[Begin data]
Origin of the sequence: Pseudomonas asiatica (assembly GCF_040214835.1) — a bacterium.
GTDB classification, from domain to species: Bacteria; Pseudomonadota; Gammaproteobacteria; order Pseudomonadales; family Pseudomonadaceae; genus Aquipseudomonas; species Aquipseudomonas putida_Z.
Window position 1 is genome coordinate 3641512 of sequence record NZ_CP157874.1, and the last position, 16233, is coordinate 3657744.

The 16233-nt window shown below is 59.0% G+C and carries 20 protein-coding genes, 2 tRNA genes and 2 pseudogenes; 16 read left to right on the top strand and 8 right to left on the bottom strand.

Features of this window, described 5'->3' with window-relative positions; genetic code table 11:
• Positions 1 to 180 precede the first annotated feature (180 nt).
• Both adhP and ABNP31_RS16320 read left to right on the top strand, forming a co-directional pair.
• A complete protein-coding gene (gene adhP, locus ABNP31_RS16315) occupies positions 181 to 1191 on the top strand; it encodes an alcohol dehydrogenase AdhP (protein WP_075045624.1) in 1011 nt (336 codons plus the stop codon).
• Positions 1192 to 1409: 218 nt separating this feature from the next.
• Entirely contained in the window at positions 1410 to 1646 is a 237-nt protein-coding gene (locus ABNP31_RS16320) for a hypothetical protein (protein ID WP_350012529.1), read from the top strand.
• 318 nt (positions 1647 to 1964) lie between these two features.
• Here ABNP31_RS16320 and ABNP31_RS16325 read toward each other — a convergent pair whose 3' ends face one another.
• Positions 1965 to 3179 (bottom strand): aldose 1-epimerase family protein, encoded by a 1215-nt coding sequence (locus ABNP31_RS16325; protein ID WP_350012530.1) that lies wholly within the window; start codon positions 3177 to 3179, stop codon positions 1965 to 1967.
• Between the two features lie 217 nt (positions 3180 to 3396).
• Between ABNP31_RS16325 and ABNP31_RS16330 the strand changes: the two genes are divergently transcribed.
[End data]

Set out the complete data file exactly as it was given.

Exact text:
Origin of the sequence: Pseudomonas asiatica (assembly GCF_040214835.1) — a bacterium.
GTDB classification, from domain to species: Bacteria; Pseudomonadota; Gammaproteobacteria; order Pseudomonadales; family Pseudomonadaceae; genus Aquipseudomonas; species Aquipseudomonas putida_Z.
Window position 1 is genome coordinate 3641512 of sequence record NZ_CP157874.1, and the last position, 16233, is coordinate 3657744.

The 16233-nt window shown below is 59.0% G+C and carries 20 protein-coding genes, 2 tRNA genes and 2 pseudogenes; 16 read left to right on the top strand and 8 right to left on the bottom strand.

Features of this window, described 5'->3' with window-relative positions; genetic code table 11:
• Positions 1 to 180 precede the first annotated feature (180 nt).
• Both adhP and ABNP31_RS16320 read left to right on the top strand, forming a co-directional pair.
• A complete protein-coding gene (gene adhP, locus ABNP31_RS16315) occupies positions 181 to 1191 on the top strand; it encodes an alcohol dehydrogenase AdhP (protein WP_075045624.1) in 1011 nt (336 codons plus the stop codon).
• Positions 1192 to 1409: 218 nt separating this feature from the next.
• Entirely contained in the window at positions 1410 to 1646 is a 237-nt protein-coding gene (locus ABNP31_RS16320) for a hypothetical protein (protein ID WP_350012529.1), read from the top strand.
• 318 nt (positions 1647 to 1964) lie between these two features.
• Here ABNP31_RS16320 and ABNP31_RS16325 read toward each other — a convergent pair whose 3' ends face one another.
• Positions 1965 to 3179 (bottom strand): aldose 1-epimerase family protein, encoded by a 1215-nt coding sequence (locus ABNP31_RS16325; protein ID WP_350012530.1) that lies wholly within the window; start codon positions 3177 to 3179, stop codon positions 1965 to 1967.
• Between the two features lie 217 nt (positions 3180 to 3396).
• Between ABNP31_RS16325 and ABNP31_RS16330 the strand changes: the two genes are divergently transcribed.